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Gov. Jerry Brown's dog Sutter puts his paw of approval on AB 789. From left: Jennifer Fearing, California Senior State Director for the Humane Society of the United States; Assemblymember Das Williams; and Leslie Villegas, legislative aide to Williams.

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Gov. Jerry Brown's dog Sutter puts his paw of approval on AB 789. From left: Jennifer Fearing, California Senior State Director for the Humane Society of the United States; Assemblymember Das Williams; and Leslie Villegas, legislative aide to Williams.


Das’s Wildlife Trapping Bill Signed Into Law

Outlaws Certain Traps and Killing Methods


Wednesday, August 28, 2013
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A wildlife trapping bill authored by Assemblymember Das Williams to protect animals from potentially cruel and unusual deaths was signed into law by Governor Jerry Brown this Tuesday.

AB 798, which amends a section of California’s Fish and Game code, imposes new restrictions on a particularly brutal kind of trap — the conibear — and makes it illegal for private nuisance wildlife control operators (NWCOs) to kill the animals they catch with disturbing but previously lawful methods such as drowning, chest crushing, and the injection of chemical solvents like nail polish remover.

“We must take great care with all of our animals,” said Williams. “Even so-called ‘nuisance wildlife’ deserves to be treated humanely. It is time we hold trappers to a higher standard and demand that they end their severely cruel killing practices.”

Supported by 20 different animals rights groups and organizations — but opposed by the California Department of Fish and Wildlife — the bill prohibits the use of body-gripping conibear traps that are bigger than six inches by six inches (unless they’re in water) and mandates the posting of warning signs when they’re set on public land. Domestic dogs and cats, Williams said, are often accidentally killed by conibears.

“We share this planet with wildlife,” Williams said. “Animals cannot speak for themselves so we must speak for them and stop their torturous, slow and painful deaths.”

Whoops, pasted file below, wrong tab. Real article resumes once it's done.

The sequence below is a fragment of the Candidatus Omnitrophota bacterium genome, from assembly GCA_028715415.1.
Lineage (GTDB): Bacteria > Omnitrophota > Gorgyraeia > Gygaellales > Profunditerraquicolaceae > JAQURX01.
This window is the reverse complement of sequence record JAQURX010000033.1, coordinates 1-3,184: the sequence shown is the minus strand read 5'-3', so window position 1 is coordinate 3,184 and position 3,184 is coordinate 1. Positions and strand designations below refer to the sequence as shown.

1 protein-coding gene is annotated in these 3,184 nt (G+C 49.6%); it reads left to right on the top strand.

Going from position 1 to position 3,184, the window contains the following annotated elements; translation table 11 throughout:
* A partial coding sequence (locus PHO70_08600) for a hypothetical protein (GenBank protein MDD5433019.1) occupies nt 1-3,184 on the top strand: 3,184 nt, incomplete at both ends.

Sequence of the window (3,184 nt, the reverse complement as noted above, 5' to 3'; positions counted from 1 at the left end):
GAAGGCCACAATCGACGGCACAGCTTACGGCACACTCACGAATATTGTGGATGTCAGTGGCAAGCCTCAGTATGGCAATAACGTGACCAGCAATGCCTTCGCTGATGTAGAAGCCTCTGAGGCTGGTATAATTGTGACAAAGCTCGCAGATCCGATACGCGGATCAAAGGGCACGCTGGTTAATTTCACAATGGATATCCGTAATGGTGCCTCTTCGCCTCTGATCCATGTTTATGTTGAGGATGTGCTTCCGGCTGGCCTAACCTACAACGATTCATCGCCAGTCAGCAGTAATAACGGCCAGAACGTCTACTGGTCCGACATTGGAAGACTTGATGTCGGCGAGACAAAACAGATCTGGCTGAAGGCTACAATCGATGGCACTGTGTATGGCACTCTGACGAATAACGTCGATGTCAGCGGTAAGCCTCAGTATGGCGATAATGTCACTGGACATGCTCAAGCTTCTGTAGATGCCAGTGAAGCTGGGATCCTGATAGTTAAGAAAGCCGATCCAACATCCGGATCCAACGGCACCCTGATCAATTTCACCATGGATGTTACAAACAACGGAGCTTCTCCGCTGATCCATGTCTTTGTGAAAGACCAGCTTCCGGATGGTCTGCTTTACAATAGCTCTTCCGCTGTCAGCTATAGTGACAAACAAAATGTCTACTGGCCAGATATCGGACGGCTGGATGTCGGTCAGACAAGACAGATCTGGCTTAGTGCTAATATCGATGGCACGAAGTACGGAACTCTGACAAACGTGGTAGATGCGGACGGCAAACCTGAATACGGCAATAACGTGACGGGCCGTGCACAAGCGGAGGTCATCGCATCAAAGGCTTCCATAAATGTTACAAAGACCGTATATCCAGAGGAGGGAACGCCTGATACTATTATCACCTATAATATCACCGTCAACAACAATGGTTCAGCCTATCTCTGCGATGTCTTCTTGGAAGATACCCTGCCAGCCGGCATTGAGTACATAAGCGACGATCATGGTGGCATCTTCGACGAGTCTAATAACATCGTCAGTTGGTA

Comments

Independent Discussion Guidelines

Living creatures caught in conibear traps die slow, painful deaths as their body parts (heads, legs, bellys) are crushed. These traps are indiscriminate in their cruel killing. Domestic pets and humans have been killed or maimed in these contraptions and warning signs is a great step to alert the public to areas in which they are being used. There really is no need to inflict a painful death on any creature by drowning or injecting chemicals into them. What we may see as a "pest" is a part of the ecological food chain. By taking one "supposedly" weak link out of it, we weaken the entire system, including ourselves. I applaud Assemblymember Williams on getting this thoughtful and compassionate bill through to the Governors desk for his signature.

cookiejill (anonymous profile)
August 28, 2013 at 9:15 p.m. (Suggest removal)

Nail polish remover? I just lost my lunch.

chilldrinfthenight (anonymous profile)
August 30, 2013 at 12:38 p.m. (Suggest removal)

BRAVO! I AM PROUD OF OUR REPRESENTATIVE!

AND PROUD OF MY GOVERNOR AND HIS CORGI!!

PENELOPE

penelopeb (anonymous profile)
September 1, 2013 at 1:40 a.m. (Suggest removal)

glad someone took the initiative for this law.

mgreg (anonymous profile)
September 1, 2013 at 8:34 a.m. (Suggest removal)

BRAVO!!!! Now, please let's finish ab1213 The Bobcat Protection Act of 2013! Thanks!!
Ps, Sutter took a moment with us last week and seemed to assure us he was an "AYE" vote for the Bobcats! Thanks, Sutter! And Jennifer for taking a great picture of us from projectbobcat.org

TominJoshuaTree (anonymous profile)
September 2, 2013 at 12:58 a.m. (Suggest removal)

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